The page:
Calcium Carbonate vs. Calcium Citrate vs. Calcium Phosphate

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Difference between Calcium Carbonate, Calcium Citrate and Calcium Phosphate

Calcium is one of the most important elements around, and the fact that it comes in so many varied forms merely expands its range of uses. In this comparison article, we take a look at three different types of calcium: calcium carbonate, calcium citrate, and calcium phosphate.

Calcium Carbonate
Calcium Phosphate

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Calcium carbonate is a chemical substance that is designated by the chemical formula CaCO3. It is a common substance that can be found in rocks, the shells of marine organisms, snails, eggshells and even pearls. Calcium carbonate is often used in agricultural lime, and is often the reason for “hard” water. Calcium carbonate may be used as a supplement or in antacids, but excessive use entails a certain degree of risk.

Calcium citrate is the name given to the calcium salt found in citric acid. Often used as an additive for food, this substance is also used as a preservative and a flavoring agent. Calcium citrate is made up of as much as 21% calcium.

Calcium phosphate is a group of minerals that contain calcium as well as orthophosphates, metaphosphates and/or pyrophosphates. In some instances, hydrogen may also be present. Calcium phosphate is commonly found in cow’s milk and in the enamel of the tooth.

In Industry

Ken Simmons used calcium carbonate as an additive to the Whetstone Brook in 1989. His purpose was to reduce the effects of acid rain on the stream, and hopefully encourage the trout to continue spawning. Other industrial applications for the substance include neutralizing acidity in soil as well as water.

Calcium citrate is commonly used to soften water, since the citrate ions contained in the substance has the effect of chelating metal ions.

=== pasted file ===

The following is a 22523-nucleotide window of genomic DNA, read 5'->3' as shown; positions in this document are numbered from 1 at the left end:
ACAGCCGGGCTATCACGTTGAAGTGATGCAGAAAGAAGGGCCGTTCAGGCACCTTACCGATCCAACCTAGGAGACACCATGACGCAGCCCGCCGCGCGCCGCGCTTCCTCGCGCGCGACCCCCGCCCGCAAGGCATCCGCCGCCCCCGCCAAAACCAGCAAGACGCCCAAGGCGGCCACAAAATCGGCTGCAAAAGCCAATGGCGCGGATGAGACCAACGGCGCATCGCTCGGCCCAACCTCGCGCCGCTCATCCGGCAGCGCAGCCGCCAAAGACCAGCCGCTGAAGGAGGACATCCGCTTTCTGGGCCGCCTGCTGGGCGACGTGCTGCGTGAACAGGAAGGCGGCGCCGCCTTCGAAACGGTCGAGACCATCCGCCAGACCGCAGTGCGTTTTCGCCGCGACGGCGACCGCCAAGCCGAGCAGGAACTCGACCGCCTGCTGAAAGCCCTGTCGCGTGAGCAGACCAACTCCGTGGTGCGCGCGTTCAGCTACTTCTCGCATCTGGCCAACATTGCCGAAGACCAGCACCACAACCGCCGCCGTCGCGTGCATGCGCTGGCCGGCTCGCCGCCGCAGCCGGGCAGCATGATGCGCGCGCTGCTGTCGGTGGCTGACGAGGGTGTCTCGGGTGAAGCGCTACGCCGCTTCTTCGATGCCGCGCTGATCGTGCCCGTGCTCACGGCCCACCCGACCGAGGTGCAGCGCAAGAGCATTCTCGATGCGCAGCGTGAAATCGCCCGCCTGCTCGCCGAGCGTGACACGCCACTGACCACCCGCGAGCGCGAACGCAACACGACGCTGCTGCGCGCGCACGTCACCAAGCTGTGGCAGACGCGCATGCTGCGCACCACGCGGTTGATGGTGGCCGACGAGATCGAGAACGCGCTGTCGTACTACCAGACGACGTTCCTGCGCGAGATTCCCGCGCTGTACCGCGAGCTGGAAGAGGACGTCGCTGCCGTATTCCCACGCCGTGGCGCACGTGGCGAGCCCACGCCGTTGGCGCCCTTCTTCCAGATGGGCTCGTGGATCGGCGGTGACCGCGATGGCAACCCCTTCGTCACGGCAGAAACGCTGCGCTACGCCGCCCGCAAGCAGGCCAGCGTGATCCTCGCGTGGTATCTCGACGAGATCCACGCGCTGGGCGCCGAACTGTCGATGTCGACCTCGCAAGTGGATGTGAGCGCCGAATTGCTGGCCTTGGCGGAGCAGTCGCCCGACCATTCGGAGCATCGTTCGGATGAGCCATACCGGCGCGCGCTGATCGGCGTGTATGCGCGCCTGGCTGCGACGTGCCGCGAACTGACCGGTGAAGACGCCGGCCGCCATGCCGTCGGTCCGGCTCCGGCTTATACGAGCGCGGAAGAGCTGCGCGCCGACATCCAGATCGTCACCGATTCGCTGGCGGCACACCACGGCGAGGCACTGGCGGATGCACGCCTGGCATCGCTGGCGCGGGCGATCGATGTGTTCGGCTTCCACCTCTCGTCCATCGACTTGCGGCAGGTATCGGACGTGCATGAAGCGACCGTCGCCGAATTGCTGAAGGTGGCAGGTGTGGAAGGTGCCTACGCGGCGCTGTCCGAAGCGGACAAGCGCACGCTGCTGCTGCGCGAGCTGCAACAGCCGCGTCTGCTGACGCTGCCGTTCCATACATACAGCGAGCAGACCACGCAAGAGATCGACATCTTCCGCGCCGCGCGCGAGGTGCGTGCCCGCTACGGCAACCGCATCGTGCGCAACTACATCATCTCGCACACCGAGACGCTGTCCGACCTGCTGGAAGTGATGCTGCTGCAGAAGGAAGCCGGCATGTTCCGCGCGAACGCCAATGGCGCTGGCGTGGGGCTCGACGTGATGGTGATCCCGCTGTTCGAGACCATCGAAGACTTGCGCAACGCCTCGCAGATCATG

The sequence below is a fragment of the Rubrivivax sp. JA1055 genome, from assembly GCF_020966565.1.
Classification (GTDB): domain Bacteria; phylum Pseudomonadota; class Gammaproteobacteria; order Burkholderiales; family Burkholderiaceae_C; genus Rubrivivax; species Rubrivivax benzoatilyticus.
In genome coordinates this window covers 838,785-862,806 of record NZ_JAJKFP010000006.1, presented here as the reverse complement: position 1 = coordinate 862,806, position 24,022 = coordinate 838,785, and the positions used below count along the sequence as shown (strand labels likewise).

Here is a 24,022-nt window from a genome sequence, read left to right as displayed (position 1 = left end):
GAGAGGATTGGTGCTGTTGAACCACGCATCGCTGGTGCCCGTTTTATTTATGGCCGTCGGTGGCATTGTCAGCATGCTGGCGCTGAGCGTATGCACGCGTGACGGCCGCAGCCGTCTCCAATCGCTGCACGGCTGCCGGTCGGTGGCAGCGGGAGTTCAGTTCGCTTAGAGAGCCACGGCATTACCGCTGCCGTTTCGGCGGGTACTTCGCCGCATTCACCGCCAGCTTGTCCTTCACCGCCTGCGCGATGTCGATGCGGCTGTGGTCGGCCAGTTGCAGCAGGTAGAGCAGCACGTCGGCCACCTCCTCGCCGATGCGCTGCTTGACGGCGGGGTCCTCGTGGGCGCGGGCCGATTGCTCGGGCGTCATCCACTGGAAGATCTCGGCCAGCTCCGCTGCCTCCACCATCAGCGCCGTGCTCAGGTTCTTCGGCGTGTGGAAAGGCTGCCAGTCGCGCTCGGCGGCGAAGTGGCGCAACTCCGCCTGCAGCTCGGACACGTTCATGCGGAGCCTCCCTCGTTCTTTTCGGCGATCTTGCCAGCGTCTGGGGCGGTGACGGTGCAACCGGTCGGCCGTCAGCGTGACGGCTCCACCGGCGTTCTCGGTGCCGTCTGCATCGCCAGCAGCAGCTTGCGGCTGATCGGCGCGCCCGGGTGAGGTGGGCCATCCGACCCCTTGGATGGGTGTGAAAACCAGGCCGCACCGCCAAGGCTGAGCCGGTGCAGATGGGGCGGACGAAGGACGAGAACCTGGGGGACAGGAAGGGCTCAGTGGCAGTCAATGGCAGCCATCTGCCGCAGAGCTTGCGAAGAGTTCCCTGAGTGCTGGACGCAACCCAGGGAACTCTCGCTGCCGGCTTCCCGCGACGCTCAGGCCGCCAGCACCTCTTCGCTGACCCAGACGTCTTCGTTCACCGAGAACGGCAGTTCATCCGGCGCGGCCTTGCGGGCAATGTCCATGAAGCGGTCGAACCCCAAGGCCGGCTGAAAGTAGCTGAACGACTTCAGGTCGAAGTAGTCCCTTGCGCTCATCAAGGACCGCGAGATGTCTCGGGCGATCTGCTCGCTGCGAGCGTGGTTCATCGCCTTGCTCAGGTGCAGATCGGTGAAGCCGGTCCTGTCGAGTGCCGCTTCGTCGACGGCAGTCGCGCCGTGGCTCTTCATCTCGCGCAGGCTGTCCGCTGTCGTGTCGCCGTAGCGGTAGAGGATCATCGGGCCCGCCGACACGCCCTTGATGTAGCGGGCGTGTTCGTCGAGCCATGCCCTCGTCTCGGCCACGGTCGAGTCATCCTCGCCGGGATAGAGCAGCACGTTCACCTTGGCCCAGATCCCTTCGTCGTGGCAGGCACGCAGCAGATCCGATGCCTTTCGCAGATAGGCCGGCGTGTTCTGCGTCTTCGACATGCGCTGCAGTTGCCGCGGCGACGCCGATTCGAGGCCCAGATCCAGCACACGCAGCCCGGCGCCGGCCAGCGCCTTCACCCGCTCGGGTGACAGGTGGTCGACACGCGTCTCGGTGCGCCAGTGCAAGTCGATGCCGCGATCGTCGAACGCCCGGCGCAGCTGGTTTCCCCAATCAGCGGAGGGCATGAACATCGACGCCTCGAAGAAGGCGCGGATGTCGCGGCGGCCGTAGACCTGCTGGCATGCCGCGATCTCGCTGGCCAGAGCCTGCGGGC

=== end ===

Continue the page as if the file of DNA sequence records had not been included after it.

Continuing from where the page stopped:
Calcium phosphate is commonly used in the manufacture of phosphoric acid and fertilizers. That being said, the use of calcium phosphate carries the risk of running off the nutrient-laden of the soil, and causing algal blooms in water where the substance ends up.

For Human Consumption

Calcium carbonate is commonly used as a low cost calcium supplement for humans. It has also found use as an antacid agent. In some cases, the substance is as filler for tablets and other medications. Calcium carbonate is also often used in toothpaste, and as a flavor and color preservative for food.

Calcium citrate is often used as a more efficient replacement for calcium carbonate. This is often a more favorable alternative for people who require calcium supplements after surgery.

Calcium phosphate is also used as a dietary supplement, although calcium carbonate and calcium citrate are much more common for these purposes.

Similarities and Differences

Calcium carbonate

  • Can be found in rocks, the shells of marine organisms, snails, eggshells and even pearls
  • Often the reason for “hard” water

Calcium citrate

  • Calcium salt found in citric acid
  • Often used as an additive for food, this substance is also used as a preservative and a flavoring agent

Calcium phosphate

  • A group of minerals that contain calcium as well as orthophosphates, metaphosphates and/or pyrophosphates

Which form of calcium is the healthiest for people to take?
  • Calcium Carbonate
  • Calcium Citrate
  • Calcium Phosphate
 
 

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